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Die and Don't Learn?!
It's unbelievable. Instead of "live and learn," people are dying - continually - and the lessons are not being learned.
Over the last year, charedi communities suffered a wildly disproportionate rate of deaths from Covid due to their opposition to subjecting themselves to government-mandated health precautions. Just over a week ago, 45 people were killed in Meron due to charedi opposition to subjecting themselves to government control and professional standards. And now, two people were killed and hundreds injured when unsafe bleachers collapsed in a chassidic shul - which was operating without licensing, against warnings from the fire service, and which had signs placed by the municipality forbidding people to enter. Incredibly, the bleachers were held up by a makeshift collection of beams tied together with wire - without any screws!
A number of people have sent me an article from Rabbi Yair Hoffman, decrying the charedi laxness with regard to safety. Yes, it's good that he's not doing the murderously negligent Daas Torah response of calling for strengthening Torah study and Ahavas Yisrael. But Rabbi Hoffman - who sometimes writes sensible articles, and sometimes wrong-headed and downright silly articles - makes the same mistake as that which led to all these senseless deaths in the first place. He writes as follows:
We have Hatzolah organizations. We have Zaka organizations. We have Gamachs. We have almost every conceivable chesed organization – from bris gemachs, shalom zachar schnapps gemachs, we also need one more thing.
We need to take charge of our own safety as well. We need to hire crowd control experts for our levayos, for Meron, for our buildings, for our wedding halls.
There are experts who know what types of tweaks are needed in order to save human life. There are people, educated people with Phd degrees, that can survey and inspect any venue or building and can determine its safety and structural integrity in order to save lives and to avoid tragedies.
What we need to do is have the Chareidi world engage these experts. We should hire them and bring them down to our buildings and levaya venues, to our chasuna venues, to our shuls, and to wherever else we gather. We need to bring them to Meron for recommendations. It shouldn’t be the Israeli government or the police or the IDF, it should be us.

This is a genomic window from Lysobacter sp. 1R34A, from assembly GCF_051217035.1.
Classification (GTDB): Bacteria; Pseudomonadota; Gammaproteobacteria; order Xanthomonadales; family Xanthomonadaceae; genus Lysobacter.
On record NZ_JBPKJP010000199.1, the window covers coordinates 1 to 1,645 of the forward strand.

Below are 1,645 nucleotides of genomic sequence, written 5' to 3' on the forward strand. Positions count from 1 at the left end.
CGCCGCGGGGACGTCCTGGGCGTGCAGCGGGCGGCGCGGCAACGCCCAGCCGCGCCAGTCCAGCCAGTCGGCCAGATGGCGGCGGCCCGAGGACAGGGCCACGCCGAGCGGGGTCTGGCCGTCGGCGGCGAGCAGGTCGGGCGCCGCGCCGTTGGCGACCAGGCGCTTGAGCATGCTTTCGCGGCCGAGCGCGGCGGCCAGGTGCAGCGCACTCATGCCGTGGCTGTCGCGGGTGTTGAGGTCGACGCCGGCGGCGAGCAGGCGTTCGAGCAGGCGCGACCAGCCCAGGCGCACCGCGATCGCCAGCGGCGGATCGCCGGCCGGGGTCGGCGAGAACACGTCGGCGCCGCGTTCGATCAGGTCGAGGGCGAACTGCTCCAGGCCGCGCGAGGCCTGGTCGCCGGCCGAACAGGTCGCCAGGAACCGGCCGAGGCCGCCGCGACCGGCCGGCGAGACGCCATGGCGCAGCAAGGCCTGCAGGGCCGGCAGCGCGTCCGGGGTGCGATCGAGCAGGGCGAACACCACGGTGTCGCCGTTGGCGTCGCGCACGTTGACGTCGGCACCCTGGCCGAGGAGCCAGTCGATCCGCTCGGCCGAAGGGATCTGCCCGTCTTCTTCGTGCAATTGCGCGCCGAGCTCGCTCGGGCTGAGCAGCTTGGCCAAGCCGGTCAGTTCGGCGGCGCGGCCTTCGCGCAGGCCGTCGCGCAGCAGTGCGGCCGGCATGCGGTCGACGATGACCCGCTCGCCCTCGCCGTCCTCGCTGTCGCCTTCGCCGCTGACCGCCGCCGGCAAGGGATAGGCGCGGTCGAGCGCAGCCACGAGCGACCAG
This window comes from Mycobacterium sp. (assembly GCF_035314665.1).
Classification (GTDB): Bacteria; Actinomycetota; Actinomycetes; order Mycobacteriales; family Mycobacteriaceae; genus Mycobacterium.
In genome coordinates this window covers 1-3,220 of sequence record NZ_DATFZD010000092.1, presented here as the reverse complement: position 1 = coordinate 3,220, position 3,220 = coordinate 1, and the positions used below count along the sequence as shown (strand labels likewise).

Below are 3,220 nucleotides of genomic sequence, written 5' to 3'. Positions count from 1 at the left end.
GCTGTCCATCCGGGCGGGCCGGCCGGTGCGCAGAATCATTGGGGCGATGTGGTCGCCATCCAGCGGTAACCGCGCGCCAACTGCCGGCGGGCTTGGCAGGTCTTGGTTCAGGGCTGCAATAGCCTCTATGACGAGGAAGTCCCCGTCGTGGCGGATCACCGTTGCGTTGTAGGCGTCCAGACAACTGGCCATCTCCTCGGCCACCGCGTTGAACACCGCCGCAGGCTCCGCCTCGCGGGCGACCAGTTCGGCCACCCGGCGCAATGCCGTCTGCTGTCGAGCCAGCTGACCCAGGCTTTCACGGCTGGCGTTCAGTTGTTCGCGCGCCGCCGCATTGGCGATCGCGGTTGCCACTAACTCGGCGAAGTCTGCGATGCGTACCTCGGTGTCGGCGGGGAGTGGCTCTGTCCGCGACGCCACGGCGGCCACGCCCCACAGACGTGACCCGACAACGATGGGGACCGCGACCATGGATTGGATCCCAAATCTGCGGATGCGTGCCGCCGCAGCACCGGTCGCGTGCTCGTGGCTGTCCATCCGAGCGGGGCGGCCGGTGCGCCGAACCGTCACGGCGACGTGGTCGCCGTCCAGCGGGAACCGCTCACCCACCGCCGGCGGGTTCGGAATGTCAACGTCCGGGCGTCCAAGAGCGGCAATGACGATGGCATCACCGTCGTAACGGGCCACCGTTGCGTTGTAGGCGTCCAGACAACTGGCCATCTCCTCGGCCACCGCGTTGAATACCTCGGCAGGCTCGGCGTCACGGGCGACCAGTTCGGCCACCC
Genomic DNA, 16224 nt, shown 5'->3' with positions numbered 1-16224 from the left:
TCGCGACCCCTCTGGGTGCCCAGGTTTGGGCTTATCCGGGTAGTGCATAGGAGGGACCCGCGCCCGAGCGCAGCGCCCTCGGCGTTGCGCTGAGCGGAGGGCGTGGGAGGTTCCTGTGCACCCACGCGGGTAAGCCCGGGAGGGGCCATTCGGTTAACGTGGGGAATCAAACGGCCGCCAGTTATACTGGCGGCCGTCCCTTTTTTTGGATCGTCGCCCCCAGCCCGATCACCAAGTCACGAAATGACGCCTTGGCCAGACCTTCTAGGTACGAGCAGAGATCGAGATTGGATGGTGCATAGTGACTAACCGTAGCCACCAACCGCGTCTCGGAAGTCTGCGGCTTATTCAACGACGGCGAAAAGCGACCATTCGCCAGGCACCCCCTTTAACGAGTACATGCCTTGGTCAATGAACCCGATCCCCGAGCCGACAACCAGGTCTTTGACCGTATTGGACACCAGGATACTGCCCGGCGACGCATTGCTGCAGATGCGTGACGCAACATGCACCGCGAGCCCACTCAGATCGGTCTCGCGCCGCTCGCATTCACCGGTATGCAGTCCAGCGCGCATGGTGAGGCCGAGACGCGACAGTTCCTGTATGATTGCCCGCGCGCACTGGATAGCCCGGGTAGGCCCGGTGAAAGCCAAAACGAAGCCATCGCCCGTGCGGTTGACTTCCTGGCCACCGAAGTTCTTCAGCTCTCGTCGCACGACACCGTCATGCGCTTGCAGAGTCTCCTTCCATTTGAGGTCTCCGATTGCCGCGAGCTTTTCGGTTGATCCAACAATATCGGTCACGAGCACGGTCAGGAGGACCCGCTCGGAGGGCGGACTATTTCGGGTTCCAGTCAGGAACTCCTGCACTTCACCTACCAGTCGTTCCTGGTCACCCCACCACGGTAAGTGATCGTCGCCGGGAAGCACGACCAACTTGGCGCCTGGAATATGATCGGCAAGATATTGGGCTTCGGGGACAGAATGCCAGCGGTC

No, no, and no!
What Rabbi Hoffman doesn't grasp is that "charedim taking charge of their own things" is exactly what causes these disasters in the first place!
It's not enough to respect professional expertise. You have to respect being a part of a system of civic law.
This is for two reasons. First of all, you're not going to know exactly what kind of expertise you need. It's not just crowd control. There's many, many different things that potentially have to be taken into consideration. When we applied for our operating license for the Biblical Museum of Natural History, there were endless discussions as to what exactly we do at the museum, and what kinds of consultants and expert opinions and authorizations were required. It's all part of a immense system set up for public safety; it's not something that some askan is going to be able to direct.
Second, there is the matter of enforcement. Once you leave it up to askanim or event operators to be in charge of safety, it's a recipe for disaster. There is simply too much self-interest involved. If the private consultant states that there is simply no way that the event can take place in a safe way, are they going to listen to him and cancel the event, or will they shop around for someone else who will give a different opinion - perhaps in exchange for a gift on the side? After all, what are the odds of something going wrong?
The charedi community needs to understand that they need to respect civil law. They need to be part of the State. They need to mature and take responsibility, which includes recognizing their limitations and the need for state apparatus.
Right now, all Israel is in mourning over the deaths caused by Hamas. Yet these are not even a tenth the number of deaths caused by charedi separatism over the last year. And while it's easy to get people to take action in the face of threats from Hamas and Iran, it's considerably more difficult to take action about the long-term, gradually developing existential threat from an increasingly large sector of the country that does not care about national responsibilities vis-à-vis the economy, the army, and so on. It's crucial to take the right lessons from the tragedies of the last year.
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